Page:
Take the 2-minute tour ×
Mathematics Stack Exchange is a question and answer site for people studying math at any level and professionals in related fields. It's 100% free, no registration required.

First of all, I would like to call a group immaculate provided that the orders of $G$ and $\Sigma$ (the order of $N$) where $N$ varies over all normal subgroups of $G$, are equal. From here it has been said that any abelianizer of a group whose order is less than that of $D(G)$, where $D(G)$ is the latter function defined above, is cyclic.

Then my question is: Is there any characterization of groups $G$ such that $G^{ab}$ is an imamculate group where $G^{ab}$ is the abelianizer of $G$ which coincides with the previous one in the case that $G$ is a cyclic group of the order a perfect number.

This may be referenced to here, in any case, thanks.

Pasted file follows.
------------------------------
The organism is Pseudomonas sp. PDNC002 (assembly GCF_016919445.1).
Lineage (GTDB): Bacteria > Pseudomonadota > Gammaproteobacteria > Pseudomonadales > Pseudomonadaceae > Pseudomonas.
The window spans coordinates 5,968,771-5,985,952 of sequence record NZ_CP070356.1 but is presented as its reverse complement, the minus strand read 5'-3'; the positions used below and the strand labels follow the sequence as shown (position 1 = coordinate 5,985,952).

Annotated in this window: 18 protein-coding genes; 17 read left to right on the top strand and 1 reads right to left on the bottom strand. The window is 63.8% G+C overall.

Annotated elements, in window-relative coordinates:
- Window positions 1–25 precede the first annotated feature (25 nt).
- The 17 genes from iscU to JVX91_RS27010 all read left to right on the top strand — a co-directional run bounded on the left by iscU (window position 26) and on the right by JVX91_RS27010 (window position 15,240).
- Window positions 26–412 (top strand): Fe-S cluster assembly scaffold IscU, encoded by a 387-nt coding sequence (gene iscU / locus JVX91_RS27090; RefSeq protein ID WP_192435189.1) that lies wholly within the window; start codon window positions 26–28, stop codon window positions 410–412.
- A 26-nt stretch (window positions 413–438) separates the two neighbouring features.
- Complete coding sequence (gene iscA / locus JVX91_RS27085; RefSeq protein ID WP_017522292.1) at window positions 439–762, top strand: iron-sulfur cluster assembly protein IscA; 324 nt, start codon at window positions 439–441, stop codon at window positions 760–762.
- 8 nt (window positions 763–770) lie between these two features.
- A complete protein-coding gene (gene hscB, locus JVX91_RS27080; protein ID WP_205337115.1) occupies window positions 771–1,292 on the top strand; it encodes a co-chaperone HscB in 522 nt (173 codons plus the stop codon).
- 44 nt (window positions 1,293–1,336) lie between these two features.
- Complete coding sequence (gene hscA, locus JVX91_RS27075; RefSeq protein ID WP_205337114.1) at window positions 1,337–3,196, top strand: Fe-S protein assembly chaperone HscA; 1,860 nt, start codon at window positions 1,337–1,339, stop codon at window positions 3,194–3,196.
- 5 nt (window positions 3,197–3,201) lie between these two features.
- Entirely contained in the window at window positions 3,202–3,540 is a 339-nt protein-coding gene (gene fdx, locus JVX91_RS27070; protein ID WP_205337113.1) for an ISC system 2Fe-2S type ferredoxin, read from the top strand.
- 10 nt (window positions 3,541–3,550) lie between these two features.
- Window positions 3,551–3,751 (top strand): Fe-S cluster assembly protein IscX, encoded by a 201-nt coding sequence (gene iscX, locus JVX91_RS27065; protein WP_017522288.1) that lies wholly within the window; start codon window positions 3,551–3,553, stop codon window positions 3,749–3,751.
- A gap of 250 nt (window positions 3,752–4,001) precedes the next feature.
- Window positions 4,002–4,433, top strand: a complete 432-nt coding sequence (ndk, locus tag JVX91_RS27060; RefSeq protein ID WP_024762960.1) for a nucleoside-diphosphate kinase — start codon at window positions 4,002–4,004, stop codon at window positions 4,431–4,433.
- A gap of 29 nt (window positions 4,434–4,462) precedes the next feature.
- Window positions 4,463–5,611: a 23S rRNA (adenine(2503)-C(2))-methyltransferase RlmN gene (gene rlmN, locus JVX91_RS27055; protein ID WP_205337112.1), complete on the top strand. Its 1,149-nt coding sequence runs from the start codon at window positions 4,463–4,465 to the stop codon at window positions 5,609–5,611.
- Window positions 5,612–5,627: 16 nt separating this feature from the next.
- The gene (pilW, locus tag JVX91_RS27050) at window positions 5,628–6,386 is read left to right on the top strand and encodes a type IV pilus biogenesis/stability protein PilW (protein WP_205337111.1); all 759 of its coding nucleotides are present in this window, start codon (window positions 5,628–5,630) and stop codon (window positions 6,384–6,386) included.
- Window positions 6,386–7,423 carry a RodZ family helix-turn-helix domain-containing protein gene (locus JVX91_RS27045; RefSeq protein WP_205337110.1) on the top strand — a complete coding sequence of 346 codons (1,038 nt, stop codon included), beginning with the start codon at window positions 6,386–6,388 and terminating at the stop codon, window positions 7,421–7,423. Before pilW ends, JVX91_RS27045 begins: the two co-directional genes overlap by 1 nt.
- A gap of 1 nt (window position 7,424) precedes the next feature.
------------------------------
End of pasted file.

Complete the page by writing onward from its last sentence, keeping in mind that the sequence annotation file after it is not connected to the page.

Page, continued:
share|improve this question
    
Maybe call them immaculate groups, like in this MO question: goo.gl/Ez8XZ –  Myself Feb 16 '11 at 14:43
    
Thanks, I just cannot find that post again. And this question obviously originates from the proof of the examples given in the link. –  awllower Feb 16 '11 at 14:47
    
The fact that non-cyclic p-groups cannot be immaculate immediately implies non-cyclic nilpotent groups cannot be immaculate. –  user641 Feb 16 '11 at 18:48
    
Well, @Steve D, can you be more specific, please, thanks. –  awllower Feb 17 '11 at 4:03

Your Answer

 
discard

By posting your answer, you agree to the privacy policy and terms of service.

Browse other questions tagged or ask your own question.